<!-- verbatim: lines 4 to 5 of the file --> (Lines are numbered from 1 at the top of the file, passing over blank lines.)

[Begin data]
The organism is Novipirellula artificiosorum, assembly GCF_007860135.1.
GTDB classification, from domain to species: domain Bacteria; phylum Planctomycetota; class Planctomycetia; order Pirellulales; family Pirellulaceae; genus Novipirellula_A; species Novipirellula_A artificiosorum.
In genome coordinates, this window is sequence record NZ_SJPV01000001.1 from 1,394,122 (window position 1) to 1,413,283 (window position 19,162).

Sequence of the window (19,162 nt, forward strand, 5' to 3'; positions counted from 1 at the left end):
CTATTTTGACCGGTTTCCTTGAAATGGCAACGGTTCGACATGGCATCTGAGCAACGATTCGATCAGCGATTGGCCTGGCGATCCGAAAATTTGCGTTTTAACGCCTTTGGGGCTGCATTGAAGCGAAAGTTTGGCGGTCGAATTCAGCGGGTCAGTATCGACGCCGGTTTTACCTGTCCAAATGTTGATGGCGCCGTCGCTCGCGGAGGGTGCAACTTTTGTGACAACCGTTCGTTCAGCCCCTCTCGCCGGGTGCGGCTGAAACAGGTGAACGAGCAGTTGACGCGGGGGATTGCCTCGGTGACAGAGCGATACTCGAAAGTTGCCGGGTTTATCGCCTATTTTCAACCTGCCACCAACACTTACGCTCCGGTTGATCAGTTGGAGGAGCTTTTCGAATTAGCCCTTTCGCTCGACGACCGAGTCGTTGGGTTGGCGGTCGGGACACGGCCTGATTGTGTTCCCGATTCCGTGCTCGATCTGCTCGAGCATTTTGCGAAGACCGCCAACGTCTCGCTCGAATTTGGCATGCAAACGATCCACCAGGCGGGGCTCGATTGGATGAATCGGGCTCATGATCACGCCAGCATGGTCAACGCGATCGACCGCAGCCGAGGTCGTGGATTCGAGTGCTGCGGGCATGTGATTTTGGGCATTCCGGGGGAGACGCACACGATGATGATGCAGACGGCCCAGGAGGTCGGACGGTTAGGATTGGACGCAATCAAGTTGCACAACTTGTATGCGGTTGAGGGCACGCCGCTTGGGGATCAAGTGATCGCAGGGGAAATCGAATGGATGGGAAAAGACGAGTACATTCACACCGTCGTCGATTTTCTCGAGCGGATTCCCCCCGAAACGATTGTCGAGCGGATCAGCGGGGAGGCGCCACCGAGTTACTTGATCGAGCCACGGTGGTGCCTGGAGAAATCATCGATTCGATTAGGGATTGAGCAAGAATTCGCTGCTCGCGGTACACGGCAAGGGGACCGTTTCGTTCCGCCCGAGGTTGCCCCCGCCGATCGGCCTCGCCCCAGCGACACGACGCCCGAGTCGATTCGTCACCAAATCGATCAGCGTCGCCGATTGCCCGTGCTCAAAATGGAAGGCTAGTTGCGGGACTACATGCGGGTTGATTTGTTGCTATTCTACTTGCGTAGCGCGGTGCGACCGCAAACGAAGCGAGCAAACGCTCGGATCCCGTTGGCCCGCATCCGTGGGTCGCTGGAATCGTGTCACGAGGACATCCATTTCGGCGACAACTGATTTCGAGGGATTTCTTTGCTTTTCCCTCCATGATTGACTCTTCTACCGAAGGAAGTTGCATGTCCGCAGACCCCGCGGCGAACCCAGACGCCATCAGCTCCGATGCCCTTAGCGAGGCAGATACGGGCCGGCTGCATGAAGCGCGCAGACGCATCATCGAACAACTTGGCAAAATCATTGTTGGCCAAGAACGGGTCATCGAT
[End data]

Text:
Sequence of the window (19,162 nt, forward strand, 5' to 3'; positions counted from 1 at the left end):
CTATTTTGACCGGTTTCCTTGAAATGGCAACGGTTCGACATGGCATCTGAGCAACGATTCGATCAGCGATTGGCCTGGCGATCCGAAAATTTGCGTTTTAACGCCTTTGGGGCTGCATTGAAGCGAAAGTTTGGCGGTCGAATTCAGCGGGTCAGTATCGACGCCGGTTTTACCTGTCCAAATGTTGATGGCGCCGTCGCTCGCGGAGGGTGCAACTTTTGTGACAACCGTTCGTTCAGCCCCTCTCGCCGGGTGCGGCTGAAACAGGTGAACGAGCAGTTGACGCGGGGGATTGCCTCGGTGACAGAGCGATACTCGAAAGTTGCCGGGTTTATCGCCTATTTTCAACCTGCCACCAACACTTACGCTCCGGTTGATCAGTTGGAGGAGCTTTTCGAATTAGCCCTTTCGCTCGACGACCGAGTCGTTGGGTTGGCGGTCGGGACACGGCCTGATTGTGTTCCCGATTCCGTGCTCGATCTGCTCGAGCATTTTGCGAAGACCGCCAACGTCTCGCTCGAATTTGGCATGCAAACGATCCACCAGGCGGGGCTCGATTGGATGAATCGGGCTCATGATCACGCCAGCATGGTCAACGCGATCGACCGCAGCCGAGGTCGTGGATTCGAGTGCTGCGGGCATGTGATTTTGGGCATTCCGGGGGAGACGCACACGATGATGATGCAGACGGCCCAGGAGGTCGGACGGTTAGGATTGGACGCAATCAAGTTGCACAACTTGTATGCGGTTGAGGGCACGCCGCTTGGGGATCAAGTGATCGCAGGGGAAATCGAATGGATGGGAAAAGACGAGTACATTCACACCGTCGTCGATTTTCTCGAGCGGATTCCCCCCGAAACGATTGTCGAGCGGATCAGCGGGGAGGCGCCACCGAGTTACTTGATCGAGCCACGGTGGTGCCTGGAGAAATCATCGATTCGATTAGGGATTGAGCAAGAATTCGCTGCTCGCGGTACACGGCAAGGGGACCGTTTCGTTCCGCCCGAGGTTGCCCCCGCCGATCGGCCTCGCCCCAGCGACACGACGCCCGAGTCGATTCGTCACCAAATCGATCAGCGTCGCCGATTGCCCGTGCTCAAAATGGAAGGCTAGTTGCGGGACTACATGCGGGTTGATTTGTTGCTATTCTACTTGCGTAGCGCGGTGCGACCGCAAACGAAGCGAGCAAACGCTCGGATCCCGTTGGCCCGCATCCGTGGGTCGCTGGAATCGTGTCACGAGGACATCCATTTCGGCGACAACTGATTTCGAGGGATTTCTTTGCTTTTCCCTCCATGATTGACTCTTCTACCGAAGGAAGTTGCATGTCCGCAGACCCCGCGGCGAACCCAGACGCCATCAGCTCCGATGCCCTTAGCGAGGCAGATACGGGCCGGCTGCATGAAGCGCGCAGACGCATCATCGAACAACTTGGCAAAATCATTGTTGGCCAAGAACGGGTCATCGAT